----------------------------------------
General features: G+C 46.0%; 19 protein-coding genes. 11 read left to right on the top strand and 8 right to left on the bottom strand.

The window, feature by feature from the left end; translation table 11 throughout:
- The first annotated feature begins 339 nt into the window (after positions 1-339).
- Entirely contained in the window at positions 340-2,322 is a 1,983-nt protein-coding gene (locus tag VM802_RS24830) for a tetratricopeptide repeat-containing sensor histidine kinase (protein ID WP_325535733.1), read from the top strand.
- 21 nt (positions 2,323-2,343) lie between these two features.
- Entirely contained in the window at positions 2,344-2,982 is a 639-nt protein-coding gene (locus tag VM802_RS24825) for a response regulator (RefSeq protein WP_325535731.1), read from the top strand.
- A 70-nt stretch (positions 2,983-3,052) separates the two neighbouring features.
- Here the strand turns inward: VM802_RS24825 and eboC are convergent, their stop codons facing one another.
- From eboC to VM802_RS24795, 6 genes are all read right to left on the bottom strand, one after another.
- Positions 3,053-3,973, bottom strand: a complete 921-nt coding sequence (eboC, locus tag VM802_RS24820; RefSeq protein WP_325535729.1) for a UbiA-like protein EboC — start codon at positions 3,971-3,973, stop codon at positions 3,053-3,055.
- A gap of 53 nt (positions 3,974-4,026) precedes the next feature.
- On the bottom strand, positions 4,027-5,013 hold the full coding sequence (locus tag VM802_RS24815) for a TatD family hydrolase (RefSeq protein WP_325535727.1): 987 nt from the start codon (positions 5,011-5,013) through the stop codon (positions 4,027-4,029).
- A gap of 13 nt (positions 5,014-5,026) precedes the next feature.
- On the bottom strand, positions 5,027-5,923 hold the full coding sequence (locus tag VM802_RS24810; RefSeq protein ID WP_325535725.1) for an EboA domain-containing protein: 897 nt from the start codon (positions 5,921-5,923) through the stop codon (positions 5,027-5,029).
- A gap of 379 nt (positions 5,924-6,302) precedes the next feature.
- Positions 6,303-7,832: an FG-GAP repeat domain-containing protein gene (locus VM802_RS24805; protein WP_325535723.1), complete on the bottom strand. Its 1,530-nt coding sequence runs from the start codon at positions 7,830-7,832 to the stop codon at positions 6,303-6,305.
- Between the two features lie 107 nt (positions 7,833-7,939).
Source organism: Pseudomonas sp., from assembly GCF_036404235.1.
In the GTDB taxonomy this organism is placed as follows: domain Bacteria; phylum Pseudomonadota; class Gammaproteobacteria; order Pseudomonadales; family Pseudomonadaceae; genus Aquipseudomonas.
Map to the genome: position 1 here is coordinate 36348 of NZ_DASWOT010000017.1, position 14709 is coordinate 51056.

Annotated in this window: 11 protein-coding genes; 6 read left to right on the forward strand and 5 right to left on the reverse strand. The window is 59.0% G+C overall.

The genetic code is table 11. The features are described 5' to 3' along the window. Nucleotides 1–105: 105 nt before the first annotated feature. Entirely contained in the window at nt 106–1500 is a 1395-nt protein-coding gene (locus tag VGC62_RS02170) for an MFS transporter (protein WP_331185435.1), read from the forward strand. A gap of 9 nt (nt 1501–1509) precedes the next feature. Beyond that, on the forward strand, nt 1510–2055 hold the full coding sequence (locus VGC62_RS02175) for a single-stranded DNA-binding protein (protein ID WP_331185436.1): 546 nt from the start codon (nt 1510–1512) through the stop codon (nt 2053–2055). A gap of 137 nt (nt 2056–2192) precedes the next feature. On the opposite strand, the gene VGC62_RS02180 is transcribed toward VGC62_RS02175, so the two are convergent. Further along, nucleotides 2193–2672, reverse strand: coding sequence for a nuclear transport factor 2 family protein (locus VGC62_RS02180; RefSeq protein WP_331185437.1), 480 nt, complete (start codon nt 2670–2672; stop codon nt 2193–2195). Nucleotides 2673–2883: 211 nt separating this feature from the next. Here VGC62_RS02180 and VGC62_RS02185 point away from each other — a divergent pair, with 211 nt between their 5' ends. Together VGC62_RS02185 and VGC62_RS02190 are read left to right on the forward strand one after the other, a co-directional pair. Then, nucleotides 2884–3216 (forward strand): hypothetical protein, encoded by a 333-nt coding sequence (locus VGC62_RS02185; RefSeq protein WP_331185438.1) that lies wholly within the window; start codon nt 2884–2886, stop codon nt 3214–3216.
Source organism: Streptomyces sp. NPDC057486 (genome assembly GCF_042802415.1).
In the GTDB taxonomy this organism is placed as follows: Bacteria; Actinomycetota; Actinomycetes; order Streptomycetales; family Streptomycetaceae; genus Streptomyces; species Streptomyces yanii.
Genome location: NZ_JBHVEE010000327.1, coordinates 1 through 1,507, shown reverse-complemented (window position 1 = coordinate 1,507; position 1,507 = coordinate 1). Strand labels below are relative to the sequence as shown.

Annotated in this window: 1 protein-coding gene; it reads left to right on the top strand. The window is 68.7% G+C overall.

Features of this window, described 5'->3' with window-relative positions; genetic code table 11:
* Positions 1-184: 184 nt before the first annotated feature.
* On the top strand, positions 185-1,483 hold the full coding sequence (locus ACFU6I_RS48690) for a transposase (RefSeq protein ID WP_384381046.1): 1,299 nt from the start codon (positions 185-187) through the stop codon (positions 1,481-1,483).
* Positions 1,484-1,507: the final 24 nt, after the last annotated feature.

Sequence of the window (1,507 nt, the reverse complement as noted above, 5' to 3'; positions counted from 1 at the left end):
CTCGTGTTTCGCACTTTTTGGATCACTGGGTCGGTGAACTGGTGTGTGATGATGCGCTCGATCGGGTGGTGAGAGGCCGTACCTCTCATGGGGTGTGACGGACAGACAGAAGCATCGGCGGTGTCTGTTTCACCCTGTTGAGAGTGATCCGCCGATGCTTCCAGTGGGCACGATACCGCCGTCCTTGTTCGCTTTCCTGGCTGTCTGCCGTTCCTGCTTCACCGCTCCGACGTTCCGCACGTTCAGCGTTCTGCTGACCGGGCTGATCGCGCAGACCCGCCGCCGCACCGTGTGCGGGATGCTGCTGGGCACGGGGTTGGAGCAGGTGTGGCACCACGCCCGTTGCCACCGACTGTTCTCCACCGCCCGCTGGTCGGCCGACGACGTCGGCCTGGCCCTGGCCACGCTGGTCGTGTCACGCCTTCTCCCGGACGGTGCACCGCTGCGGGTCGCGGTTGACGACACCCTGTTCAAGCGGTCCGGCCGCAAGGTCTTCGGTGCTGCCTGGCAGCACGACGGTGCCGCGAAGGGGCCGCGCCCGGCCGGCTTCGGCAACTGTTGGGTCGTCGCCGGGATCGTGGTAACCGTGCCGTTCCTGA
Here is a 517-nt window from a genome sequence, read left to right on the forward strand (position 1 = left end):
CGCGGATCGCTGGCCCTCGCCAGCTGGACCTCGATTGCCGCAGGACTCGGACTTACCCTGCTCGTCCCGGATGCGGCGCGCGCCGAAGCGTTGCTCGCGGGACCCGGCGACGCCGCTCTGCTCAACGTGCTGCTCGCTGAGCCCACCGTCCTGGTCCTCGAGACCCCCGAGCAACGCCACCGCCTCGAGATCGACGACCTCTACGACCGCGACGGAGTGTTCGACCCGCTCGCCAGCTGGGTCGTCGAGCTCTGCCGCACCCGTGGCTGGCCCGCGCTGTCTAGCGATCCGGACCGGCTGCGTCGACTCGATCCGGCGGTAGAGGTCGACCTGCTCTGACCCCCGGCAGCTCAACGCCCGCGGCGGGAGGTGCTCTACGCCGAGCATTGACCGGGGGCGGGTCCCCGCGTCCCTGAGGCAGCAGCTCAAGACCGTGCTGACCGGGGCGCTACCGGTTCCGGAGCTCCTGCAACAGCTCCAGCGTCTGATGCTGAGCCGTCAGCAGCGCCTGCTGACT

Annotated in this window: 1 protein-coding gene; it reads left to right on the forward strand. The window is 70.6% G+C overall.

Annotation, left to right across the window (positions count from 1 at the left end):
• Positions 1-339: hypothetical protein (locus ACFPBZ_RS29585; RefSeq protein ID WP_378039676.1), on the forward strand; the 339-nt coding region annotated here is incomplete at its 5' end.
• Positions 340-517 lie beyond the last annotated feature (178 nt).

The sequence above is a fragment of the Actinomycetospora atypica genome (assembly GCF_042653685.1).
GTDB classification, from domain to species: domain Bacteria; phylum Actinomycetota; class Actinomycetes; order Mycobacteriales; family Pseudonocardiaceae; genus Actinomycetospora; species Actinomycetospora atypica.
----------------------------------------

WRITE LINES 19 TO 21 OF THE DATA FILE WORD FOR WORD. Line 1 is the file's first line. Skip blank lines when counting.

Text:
In the GTDB taxonomy this organism is placed as follows: domain Bacteria; phylum Pseudomonadota; class Gammaproteobacteria; order Pseudomonadales; family Pseudomonadaceae; genus Aquipseudomonas.
Map to the genome: position 1 here is coordinate 36348 of NZ_DASWOT010000017.1, position 14709 is coordinate 51056.

Annotated in this window: 11 protein-coding genes; 6 read left to right on the forward strand and 5 right to left on the reverse strand. The window is 59.0% G+C overall.